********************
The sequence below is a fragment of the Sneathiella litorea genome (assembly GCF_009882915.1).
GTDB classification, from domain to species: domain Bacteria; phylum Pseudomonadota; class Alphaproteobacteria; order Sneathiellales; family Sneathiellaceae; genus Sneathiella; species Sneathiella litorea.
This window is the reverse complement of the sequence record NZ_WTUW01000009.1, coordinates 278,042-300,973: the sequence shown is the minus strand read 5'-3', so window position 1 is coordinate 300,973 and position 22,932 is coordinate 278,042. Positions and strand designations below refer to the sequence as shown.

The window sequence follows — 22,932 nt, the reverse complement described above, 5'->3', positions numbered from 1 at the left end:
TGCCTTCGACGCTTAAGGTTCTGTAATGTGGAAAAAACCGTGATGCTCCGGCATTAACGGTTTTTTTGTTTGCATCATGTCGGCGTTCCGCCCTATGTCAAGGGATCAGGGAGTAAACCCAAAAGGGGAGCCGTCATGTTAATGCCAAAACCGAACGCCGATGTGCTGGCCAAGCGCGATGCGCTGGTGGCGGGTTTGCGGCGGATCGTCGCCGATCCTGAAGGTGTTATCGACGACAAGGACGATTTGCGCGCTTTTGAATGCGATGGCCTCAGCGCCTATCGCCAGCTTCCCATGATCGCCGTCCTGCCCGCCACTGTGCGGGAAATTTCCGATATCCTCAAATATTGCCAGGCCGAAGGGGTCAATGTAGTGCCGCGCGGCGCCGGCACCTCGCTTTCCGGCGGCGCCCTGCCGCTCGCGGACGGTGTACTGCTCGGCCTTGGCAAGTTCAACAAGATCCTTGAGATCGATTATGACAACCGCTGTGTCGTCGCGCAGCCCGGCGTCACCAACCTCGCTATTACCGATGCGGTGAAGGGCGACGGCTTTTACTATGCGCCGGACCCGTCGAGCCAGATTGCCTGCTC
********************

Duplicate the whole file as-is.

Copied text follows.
The sequence below is a fragment of the Sneathiella litorea genome (assembly GCF_009882915.1).
GTDB classification, from domain to species: domain Bacteria; phylum Pseudomonadota; class Alphaproteobacteria; order Sneathiellales; family Sneathiellaceae; genus Sneathiella; species Sneathiella litorea.
This window is the reverse complement of the sequence record NZ_WTUW01000009.1, coordinates 278,042-300,973: the sequence shown is the minus strand read 5'-3', so window position 1 is coordinate 300,973 and position 22,932 is coordinate 278,042. Positions and strand designations below refer to the sequence as shown.

The window sequence follows — 22,932 nt, the reverse complement described above, 5'->3', positions numbered from 1 at the left end:
TGCCTTCGACGCTTAAGGTTCTGTAATGTGGAAAAAACCGTGATGCTCCGGCATTAACGGTTTTTTTGTTTGCATCATGTCGGCGTTCCGCCCTATGTCAAGGGATCAGGGAGTAAACCCAAAAGGGGAGCCGTCATGTTAATGCCAAAACCGAACGCCGATGTGCTGGCCAAGCGCGATGCGCTGGTGGCGGGTTTGCGGCGGATCGTCGCCGATCCTGAAGGTGTTATCGACGACAAGGACGATTTGCGCGCTTTTGAATGCGATGGCCTCAGCGCCTATCGCCAGCTTCCCATGATCGCCGTCCTGCCCGCCACTGTGCGGGAAATTTCCGATATCCTCAAATATTGCCAGGCCGAAGGGGTCAATGTAGTGCCGCGCGGCGCCGGCACCTCGCTTTCCGGCGGCGCCCTGCCGCTCGCGGACGGTGTACTGCTCGGCCTTGGCAAGTTCAACAAGATCCTTGAGATCGATTATGACAACCGCTGTGTCGTCGCGCAGCCCGGCGTCACCAACCTCGCTATTACCGATGCGGTGAAGGGCGACGGCTTTTACTATGCGCCGGACCCGTCGAGCCAGATTGCCTGCTC